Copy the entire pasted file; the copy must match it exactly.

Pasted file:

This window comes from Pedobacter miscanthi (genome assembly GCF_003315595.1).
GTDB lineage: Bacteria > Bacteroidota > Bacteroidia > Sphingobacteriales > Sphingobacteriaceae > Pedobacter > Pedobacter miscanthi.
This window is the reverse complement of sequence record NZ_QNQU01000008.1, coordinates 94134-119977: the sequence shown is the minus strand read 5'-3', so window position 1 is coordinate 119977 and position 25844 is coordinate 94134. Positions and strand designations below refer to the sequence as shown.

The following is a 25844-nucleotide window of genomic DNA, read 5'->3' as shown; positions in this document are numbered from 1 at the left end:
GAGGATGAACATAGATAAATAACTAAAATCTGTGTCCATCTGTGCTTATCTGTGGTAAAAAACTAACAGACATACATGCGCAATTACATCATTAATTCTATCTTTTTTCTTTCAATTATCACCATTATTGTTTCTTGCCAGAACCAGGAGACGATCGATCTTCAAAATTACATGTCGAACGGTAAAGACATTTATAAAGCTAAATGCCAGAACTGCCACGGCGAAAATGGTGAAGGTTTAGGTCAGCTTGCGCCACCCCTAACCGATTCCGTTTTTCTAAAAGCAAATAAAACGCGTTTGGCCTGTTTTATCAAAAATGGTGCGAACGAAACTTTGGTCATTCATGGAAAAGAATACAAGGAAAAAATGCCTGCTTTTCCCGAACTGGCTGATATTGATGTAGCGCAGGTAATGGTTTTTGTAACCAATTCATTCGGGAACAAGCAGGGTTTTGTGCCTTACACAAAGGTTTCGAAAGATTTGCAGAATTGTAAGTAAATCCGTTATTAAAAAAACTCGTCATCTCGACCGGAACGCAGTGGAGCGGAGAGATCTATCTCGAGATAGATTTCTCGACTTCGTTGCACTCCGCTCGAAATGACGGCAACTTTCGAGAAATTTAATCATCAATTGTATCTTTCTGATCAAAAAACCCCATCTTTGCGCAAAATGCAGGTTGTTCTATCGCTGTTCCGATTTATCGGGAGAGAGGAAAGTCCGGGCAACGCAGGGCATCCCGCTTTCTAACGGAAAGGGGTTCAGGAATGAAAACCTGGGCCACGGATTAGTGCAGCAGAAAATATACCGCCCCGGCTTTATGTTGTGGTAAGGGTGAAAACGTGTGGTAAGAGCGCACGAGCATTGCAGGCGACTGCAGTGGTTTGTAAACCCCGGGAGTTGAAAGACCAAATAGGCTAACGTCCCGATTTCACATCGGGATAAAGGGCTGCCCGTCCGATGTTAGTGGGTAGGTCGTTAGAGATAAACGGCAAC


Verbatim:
This window comes from Pedobacter miscanthi (genome assembly GCF_003315595.1).
GTDB lineage: Bacteria > Bacteroidota > Bacteroidia > Sphingobacteriales > Sphingobacteriaceae > Pedobacter > Pedobacter miscanthi.
This window is the reverse complement of sequence record NZ_QNQU01000008.1, coordinates 94134-119977: the sequence shown is the minus strand read 5'-3', so window position 1 is coordinate 119977 and position 25844 is coordinate 94134. Positions and strand designations below refer to the sequence as shown.

The following is a 25844-nucleotide window of genomic DNA, read 5'->3' as shown; positions in this document are numbered from 1 at the left end:
GAGGATGAACATAGATAAATAACTAAAATCTGTGTCCATCTGTGCTTATCTGTGGTAAAAAACTAACAGACATACATGCGCAATTACATCATTAATTCTATCTTTTTTCTTTCAATTATCACCATTATTGTTTCTTGCCAGAACCAGGAGACGATCGATCTTCAAAATTACATGTCGAACGGTAAAGACATTTATAAAGCTAAATGCCAGAACTGCCACGGCGAAAATGGTGAAGGTTTAGGTCAGCTTGCGCCACCCCTAACCGATTCCGTTTTTCTAAAAGCAAATAAAACGCGTTTGGCCTGTTTTATCAAAAATGGTGCGAACGAAACTTTGGTCATTCATGGAAAAGAATACAAGGAAAAAATGCCTGCTTTTCCCGAACTGGCTGATATTGATGTAGCGCAGGTAATGGTTTTTGTAACCAATTCATTCGGGAACAAGCAGGGTTTTGTGCCTTACACAAAGGTTTCGAAAGATTTGCAGAATTGTAAGTAAATCCGTTATTAAAAAAACTCGTCATCTCGACCGGAACGCAGTGGAGCGGAGAGATCTATCTCGAGATAGATTTCTCGACTTCGTTGCACTCCGCTCGAAATGACGGCAACTTTCGAGAAATTTAATCATCAATTGTATCTTTCTGATCAAAAAACCCCATCTTTGCGCAAAATGCAGGTTGTTCTATCGCTGTTCCGATTTATCGGGAGAGAGGAAAGTCCGGGCAACGCAGGGCATCCCGCTTTCTAACGGAAAGGGGTTCAGGAATGAAAACCTGGGCCACGGATTAGTGCAGCAGAAAATATACCGCCCCGGCTTTATGTTGTGGTAAGGGTGAAAACGTGTGGTAAGAGCGCACGAGCATTGCAGGCGACTGCAGTGGTTTGTAAACCCCGGGAGTTGAAAGACCAAATAGGCTAACGTCCCGATTTCACATCGGGATAAAGGGCTGCCCGTCCGATGTTAGTGGGTAGGTCGTTAGAGATAAACGGCAAC